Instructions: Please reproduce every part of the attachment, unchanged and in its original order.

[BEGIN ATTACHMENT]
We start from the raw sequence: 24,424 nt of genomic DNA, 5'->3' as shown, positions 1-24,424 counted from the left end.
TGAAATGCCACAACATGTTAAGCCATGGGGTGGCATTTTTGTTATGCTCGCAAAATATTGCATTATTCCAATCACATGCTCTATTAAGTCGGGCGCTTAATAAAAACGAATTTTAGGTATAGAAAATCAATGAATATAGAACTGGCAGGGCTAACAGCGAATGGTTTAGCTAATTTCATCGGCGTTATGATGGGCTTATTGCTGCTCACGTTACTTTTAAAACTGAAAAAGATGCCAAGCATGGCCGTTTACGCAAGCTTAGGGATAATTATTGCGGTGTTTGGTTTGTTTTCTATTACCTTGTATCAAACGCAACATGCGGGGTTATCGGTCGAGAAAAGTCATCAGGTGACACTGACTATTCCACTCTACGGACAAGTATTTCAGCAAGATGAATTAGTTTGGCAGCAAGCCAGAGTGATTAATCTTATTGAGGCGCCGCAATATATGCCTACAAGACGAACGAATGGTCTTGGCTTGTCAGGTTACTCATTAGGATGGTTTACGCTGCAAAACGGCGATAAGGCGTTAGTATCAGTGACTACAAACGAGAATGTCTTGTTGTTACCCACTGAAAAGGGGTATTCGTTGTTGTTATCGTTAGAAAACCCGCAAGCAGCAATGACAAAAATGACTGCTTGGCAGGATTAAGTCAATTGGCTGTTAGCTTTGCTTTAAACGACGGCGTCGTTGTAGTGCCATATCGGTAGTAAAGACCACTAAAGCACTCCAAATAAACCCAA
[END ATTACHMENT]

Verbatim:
We start from the raw sequence: 24,424 nt of genomic DNA, 5'->3' as shown, positions 1-24,424 counted from the left end.
TGAAATGCCACAACATGTTAAGCCATGGGGTGGCATTTTTGTTATGCTCGCAAAATATTGCATTATTCCAATCACATGCTCTATTAAGTCGGGCGCTTAATAAAAACGAATTTTAGGTATAGAAAATCAATGAATATAGAACTGGCAGGGCTAACAGCGAATGGTTTAGCTAATTTCATCGGCGTTATGATGGGCTTATTGCTGCTCACGTTACTTTTAAAACTGAAAAAGATGCCAAGCATGGCCGTTTACGCAAGCTTAGGGATAATTATTGCGGTGTTTGGTTTGTTTTCTATTACCTTGTATCAAACGCAACATGCGGGGTTATCGGTCGAGAAAAGTCATCAGGTGACACTGACTATTCCACTCTACGGACAAGTATTTCAGCAAGATGAATTAGTTTGGCAGCAAGCCAGAGTGATTAATCTTATTGAGGCGCCGCAATATATGCCTACAAGACGAACGAATGGTCTTGGCTTGTCAGGTTACTCATTAGGATGGTTTACGCTGCAAAACGGCGATAAGGCGTTAGTATCAGTGACTACAAACGAGAATGTCTTGTTGTTACCCACTGAAAAGGGGTATTCGTTGTTGTTATCGTTAGAAAACCCGCAAGCAGCAATGACAAAAATGACTGCTTGGCAGGATTAAGTCAATTGGCTGTTAGCTTTGCTTTAAACGACGGCGTCGTTGTAGTGCCATATCGGTAGTAAAGACCACTAAAGCACTCCAAATAAACCCAA